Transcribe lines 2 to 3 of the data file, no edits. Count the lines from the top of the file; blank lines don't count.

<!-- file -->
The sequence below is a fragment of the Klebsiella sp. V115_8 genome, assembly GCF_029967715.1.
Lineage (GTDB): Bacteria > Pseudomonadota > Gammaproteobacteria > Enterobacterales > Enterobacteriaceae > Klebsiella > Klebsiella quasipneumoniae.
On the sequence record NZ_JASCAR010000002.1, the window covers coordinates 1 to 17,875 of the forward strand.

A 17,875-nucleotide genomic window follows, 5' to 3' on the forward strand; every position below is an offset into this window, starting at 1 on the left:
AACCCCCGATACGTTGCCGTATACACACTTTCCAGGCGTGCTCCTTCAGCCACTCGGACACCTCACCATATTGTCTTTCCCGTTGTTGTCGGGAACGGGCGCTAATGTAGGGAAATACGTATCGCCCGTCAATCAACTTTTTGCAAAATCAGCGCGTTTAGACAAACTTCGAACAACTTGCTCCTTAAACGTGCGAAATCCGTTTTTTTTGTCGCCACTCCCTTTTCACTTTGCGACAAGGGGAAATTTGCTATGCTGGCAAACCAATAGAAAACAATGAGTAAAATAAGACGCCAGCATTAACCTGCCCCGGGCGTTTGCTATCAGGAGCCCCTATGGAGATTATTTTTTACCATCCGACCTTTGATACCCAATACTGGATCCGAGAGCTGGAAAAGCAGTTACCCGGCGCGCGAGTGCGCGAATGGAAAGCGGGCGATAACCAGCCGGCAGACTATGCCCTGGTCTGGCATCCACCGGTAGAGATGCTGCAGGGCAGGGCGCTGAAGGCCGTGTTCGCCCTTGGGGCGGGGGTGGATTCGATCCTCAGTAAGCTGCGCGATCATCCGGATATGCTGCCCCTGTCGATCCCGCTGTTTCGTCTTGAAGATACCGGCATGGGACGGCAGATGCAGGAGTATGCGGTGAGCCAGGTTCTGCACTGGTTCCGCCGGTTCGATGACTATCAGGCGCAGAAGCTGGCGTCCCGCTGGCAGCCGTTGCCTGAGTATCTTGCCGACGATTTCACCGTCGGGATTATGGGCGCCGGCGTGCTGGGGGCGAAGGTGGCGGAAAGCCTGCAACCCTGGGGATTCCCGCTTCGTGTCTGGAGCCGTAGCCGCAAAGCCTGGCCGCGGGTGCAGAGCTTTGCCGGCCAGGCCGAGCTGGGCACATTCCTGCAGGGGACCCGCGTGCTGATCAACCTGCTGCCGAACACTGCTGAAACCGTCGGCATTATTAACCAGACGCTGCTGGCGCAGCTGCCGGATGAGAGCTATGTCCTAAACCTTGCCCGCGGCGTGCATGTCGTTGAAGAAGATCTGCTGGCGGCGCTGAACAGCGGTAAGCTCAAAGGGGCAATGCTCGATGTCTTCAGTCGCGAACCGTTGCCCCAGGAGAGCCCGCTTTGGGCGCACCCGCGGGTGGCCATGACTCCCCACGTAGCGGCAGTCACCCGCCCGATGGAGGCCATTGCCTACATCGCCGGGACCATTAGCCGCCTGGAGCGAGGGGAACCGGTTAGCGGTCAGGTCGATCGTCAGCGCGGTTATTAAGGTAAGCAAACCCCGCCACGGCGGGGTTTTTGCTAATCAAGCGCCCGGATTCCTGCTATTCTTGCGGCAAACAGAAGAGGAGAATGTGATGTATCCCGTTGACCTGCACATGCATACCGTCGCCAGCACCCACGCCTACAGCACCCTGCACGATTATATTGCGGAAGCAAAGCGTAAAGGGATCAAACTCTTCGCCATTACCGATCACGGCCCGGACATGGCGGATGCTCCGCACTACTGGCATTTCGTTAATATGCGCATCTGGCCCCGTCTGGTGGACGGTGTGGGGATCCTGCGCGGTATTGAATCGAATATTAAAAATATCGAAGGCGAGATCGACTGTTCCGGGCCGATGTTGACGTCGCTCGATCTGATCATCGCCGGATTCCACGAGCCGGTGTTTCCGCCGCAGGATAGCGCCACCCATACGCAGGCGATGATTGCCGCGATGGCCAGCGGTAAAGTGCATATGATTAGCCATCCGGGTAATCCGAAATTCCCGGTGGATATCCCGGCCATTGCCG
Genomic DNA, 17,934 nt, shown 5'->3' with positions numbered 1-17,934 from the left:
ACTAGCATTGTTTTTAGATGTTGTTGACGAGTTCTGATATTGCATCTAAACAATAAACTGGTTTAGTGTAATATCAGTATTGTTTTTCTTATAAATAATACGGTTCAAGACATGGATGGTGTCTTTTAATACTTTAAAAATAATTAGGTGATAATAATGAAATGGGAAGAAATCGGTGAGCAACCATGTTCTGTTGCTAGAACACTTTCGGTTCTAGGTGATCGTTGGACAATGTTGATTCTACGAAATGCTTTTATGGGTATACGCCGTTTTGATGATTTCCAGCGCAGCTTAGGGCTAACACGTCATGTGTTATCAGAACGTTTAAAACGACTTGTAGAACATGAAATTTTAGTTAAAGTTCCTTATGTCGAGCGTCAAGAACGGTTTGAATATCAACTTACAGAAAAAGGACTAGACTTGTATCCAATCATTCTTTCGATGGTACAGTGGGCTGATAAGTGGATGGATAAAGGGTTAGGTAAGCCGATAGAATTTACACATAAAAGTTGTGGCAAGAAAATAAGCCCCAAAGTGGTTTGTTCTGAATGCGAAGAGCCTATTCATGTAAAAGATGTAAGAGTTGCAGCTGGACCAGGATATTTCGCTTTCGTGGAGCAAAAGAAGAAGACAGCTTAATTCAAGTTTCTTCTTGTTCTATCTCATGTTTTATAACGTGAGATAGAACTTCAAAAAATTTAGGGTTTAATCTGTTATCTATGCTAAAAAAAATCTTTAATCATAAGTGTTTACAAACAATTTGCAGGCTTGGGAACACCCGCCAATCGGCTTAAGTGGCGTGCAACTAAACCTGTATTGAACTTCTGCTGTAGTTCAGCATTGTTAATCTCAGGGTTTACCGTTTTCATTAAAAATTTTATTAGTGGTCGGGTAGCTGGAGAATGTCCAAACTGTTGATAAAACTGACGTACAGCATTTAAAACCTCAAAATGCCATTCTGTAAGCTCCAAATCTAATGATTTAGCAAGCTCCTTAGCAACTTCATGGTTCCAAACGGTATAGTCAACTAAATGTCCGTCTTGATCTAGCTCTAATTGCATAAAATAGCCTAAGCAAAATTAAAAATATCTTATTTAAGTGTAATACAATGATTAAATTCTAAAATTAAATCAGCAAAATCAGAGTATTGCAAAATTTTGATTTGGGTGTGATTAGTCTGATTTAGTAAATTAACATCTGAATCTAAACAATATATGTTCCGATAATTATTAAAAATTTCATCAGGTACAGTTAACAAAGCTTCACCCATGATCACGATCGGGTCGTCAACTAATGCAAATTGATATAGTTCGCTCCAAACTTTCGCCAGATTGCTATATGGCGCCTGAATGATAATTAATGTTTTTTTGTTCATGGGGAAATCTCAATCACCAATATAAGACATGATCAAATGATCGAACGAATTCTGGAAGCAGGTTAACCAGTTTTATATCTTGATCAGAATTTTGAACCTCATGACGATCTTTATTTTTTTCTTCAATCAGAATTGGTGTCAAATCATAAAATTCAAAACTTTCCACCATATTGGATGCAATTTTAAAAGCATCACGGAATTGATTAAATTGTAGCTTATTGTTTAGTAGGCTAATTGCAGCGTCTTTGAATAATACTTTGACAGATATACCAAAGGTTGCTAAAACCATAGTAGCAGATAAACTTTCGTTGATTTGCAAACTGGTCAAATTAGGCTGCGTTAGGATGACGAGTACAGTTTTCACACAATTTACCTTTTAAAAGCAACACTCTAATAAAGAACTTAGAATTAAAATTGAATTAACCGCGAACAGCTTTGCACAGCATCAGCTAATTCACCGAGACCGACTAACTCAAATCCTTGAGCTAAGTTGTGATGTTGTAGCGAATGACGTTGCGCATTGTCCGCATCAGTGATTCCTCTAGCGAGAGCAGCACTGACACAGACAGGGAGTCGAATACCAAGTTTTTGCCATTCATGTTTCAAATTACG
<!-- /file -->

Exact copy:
Lineage (GTDB): Bacteria > Pseudomonadota > Gammaproteobacteria > Enterobacterales > Enterobacteriaceae > Klebsiella > Klebsiella quasipneumoniae.
On the sequence record NZ_JASCAR010000002.1, the window covers coordinates 1 to 17,875 of the forward strand.